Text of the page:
UPDATE: Read our hands on Garmin Oregon 650 review.
As we predicted, Garmin is updating their Oregon handheld line by adding GLONASS capabilities. But they didn’t stop there; the newest Oregons have a bevy of new features and improvements. Read on for the details.
We’re in love with the awesome accuracy of the newest eTrex units, and now Garmin has brought GLONASS support to the Oregon series. According to Garmin:
When using GLONASS satellites, the time it takes for the receiver to “lock on” to a position is (on average) approximately 20 percent faster than using GPS. And when using both GPS and GLONASS, the receiver has the ability to lock on to 24 more satellites than using GPS alone.
Updated form factor and customizable buttons
As you can see above, the Oregon series is getting a style refresh too. The new models are 1/10″ inch thinner and 1/10″ wider. It’s also slightly (0.6 ounces) heavier. One question I haven’t had answered yet is what that is on the lower right front corner of the unit.
The new models are getting “customizable buttons for one-touch image capture and waypoint marking.” Since it appears that there is only one new button, I’m assuming they have also added power button customization, a la the Montana series.
Multi-touch, capacitive touchscreen
The new models will allow you to zoom, pan and rotate the map using multi-touch. Also noteworthy, this is Garmin’s first handheld to feature a ruggedized capacitive touchscreen (previous models were resistive). And according to the news release:
The reflective display technology boosts touchscreen brightness so much, maps and displays are as vivid in full bright sunlight as they are in shade…Oregon uses the sun’s light to produce a display that is twice as bright compared to the previous models and works with many types of gloves.
Note that while it says this is a reflective screen, that may be dumbed down, as I’ve been told it is in fact a transflective TFT screen.
Dual orientation display and nuvi mode
The 600 series can be viewed in portrait or landscape mode and it is also getting a nuvi mode for highway navigation, just like the Montana series.
Other interface changes
- One change is the addition of a couple more data fields to the recreational dashboard
- The trip computer now offers multiple pages of data fields, each customizable to 1 of 4 layouts: 2 large, 1 large and 4 small, 6 small or 8 small
- Advanced Waypoint Management – All data is displayed and editable on one screen; delete one or multiple waypoints at a time from the Waypoint Manager menu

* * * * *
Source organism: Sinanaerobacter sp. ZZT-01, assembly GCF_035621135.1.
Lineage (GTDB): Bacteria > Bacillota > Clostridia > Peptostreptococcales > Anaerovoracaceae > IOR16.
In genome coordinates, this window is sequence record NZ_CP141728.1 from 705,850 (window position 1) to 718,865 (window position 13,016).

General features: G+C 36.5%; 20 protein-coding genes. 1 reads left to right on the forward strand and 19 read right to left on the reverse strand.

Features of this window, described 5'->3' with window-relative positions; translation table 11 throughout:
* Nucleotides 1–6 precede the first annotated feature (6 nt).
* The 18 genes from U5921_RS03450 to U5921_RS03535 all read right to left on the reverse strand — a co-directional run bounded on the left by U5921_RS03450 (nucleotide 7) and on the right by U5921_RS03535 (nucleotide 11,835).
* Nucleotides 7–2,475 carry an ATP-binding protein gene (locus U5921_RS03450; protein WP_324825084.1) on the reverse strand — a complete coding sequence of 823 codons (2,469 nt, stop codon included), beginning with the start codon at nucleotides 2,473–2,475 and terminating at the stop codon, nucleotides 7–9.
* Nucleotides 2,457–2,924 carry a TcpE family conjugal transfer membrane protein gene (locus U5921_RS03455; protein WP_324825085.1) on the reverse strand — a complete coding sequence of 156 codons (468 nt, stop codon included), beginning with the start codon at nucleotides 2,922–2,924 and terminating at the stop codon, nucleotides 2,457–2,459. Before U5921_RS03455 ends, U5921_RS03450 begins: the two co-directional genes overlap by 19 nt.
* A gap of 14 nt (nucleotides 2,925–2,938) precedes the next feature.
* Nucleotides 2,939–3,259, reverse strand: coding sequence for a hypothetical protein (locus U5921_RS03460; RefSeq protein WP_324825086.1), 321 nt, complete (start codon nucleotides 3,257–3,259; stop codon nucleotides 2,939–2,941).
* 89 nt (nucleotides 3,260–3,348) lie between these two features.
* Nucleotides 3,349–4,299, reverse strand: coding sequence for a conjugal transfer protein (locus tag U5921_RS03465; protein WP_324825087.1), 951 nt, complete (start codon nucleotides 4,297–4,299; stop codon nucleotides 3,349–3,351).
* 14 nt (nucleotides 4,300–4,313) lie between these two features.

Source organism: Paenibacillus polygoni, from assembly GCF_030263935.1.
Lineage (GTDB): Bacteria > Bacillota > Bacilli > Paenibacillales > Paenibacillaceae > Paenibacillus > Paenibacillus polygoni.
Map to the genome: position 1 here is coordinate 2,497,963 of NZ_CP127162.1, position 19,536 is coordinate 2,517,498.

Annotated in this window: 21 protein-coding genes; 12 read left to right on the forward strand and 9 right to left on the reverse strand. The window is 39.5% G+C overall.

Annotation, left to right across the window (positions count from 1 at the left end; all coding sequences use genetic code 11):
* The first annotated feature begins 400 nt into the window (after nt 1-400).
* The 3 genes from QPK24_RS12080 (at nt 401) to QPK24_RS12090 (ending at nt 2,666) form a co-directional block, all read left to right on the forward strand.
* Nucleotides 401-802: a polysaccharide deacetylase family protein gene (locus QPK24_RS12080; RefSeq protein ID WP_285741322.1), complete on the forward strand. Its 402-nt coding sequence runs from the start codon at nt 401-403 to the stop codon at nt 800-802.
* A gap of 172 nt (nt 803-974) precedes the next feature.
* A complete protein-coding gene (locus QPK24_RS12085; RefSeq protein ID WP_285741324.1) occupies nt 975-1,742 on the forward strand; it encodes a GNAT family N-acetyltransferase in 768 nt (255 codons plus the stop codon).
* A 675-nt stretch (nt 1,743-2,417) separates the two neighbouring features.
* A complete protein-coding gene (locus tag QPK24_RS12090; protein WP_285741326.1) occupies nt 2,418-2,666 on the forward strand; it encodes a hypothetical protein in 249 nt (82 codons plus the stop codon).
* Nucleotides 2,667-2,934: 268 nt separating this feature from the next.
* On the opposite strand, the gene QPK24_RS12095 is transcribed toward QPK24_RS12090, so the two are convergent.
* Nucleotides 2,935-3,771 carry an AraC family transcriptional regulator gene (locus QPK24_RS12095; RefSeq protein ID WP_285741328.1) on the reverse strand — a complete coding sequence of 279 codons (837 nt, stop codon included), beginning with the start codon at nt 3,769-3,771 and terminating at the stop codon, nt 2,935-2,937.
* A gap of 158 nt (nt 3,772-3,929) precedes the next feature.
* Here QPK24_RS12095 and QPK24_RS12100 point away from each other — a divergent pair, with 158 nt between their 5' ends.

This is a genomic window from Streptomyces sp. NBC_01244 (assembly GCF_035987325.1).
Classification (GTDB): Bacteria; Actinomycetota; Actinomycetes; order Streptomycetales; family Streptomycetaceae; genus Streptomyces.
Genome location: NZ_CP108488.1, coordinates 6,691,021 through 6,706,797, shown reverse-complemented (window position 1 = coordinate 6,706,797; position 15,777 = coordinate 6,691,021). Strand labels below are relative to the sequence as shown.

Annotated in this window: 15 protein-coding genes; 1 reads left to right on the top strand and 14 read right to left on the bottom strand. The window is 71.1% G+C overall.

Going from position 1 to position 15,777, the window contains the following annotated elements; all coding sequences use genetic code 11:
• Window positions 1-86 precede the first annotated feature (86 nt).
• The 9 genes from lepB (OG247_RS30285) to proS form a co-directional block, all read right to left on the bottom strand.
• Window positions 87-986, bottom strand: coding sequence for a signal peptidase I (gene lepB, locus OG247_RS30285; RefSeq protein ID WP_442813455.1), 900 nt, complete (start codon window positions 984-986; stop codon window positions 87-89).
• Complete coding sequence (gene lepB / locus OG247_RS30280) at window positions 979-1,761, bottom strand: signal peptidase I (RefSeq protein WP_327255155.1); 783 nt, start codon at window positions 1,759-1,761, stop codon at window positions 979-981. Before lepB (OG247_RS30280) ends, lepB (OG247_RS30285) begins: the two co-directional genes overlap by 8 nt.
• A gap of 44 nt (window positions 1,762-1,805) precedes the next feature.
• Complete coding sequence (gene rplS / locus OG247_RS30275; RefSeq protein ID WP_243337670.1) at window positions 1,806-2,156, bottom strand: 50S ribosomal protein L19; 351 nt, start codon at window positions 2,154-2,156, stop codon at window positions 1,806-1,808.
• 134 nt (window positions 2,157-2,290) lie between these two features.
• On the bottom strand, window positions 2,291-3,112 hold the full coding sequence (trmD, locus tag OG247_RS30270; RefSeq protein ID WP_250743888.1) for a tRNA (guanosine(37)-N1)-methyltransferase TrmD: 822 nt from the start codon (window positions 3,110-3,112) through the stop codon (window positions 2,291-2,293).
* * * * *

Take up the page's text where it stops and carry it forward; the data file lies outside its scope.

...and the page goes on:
- Shortcuts – Launch apps, switch Profiles, apply settings and start navigating with one touch
There is also a new “full track view,” although I haven’t quite figured out how this differs from what we have now:
Also new to the Oregon is the full track view—where users will see the entire elevation plot and quickly move their zoomed view to any place on the plot. Future plot uses users’ mapping data to show them what to expect ahead.
The 650 and 650t models will come with a rechargeable NiMH battery pack rated at 16 hours that recharges when connected to external power. For longer trips you can swap this out for two AA’s in the field.
I’ve gotten conflicting information on whether this will be standard with with 600/600t or just an add-on option. UPDATE: The rechargeable battery pack comes standard on the 650(t) and is an option with the 600(t) series.
Bluetooth and ANT+
UPDATE: After re-reading some correspondence with Garmin, I realized that I may not have gotten a clear answer on this, so I’m trying to verify if the Bluetooth is 4.0 or an earlier version. Stay tuned!
The new Oregon line includes Bluetooth 4.0 (AKA Bluetooth low energy), allowing you to “wirelessly transfer large files like photos, Garmin Adventures and Custom Maps between Oregon 600-series units (or with the BaseCamp Mobile app).” Unfortunately, the BaseCamp app remains iPhone only, although the folks at Garmin say they are “looking into” an Android version.
Also of note, wireless transfer speeds are now supposed to be up to
50% 50 times faster. The units are also ANT+ compatible for use with heart rate, cadence, chirp and tempe sensors.
8MP camera and a flash (and a flashlight)
The geotagging camera gets a big upgrade to 8MP and gets a flash as well! Also of note is a flashlight feature with strobe and multiple brightness levels.
Less data limits
UPDATE: Apparently there has never been a significant limit on BirdsEye imagery; we don’t know if there is any change re: custom maps yet though.
BirdsEye imagery is now only limited by the amount of internal or microSD card memory, and apparently there is no limit on geocaches either:
The Oregon can hold an unlimited number of geocaches and supports GPX files from OpenCaching.com
Models, availability and pricing
The new models are slated to be available in the first quarter of 2013. The 650 series adds the rechargeable battery pack and 8MP camera. The 600t and 650t include 1:100,000 scale preloaded topos. The manufacturer’s suggested retail price is shown below. They list at $50-70 more than current models, but don’t expect to see steep discounts anytime soon.
|Garmin Oregon 600||$399.99||Base model|
|Garmin Oregon 600t||$479.99||100K topos|
|Garmin Oregon 650||$479.99||8MP camera|
|Garmin Oregon 650t||$549.99||8MP camera, 100K topos|
More info forthcoming
I’ll either update this post or publish a new one as more info (UPDATE: Done!…news release links, etc.) becomes available, so stay tuned. There’s also bound to be some interesting discussion in the comments section below; let us know if you have questions.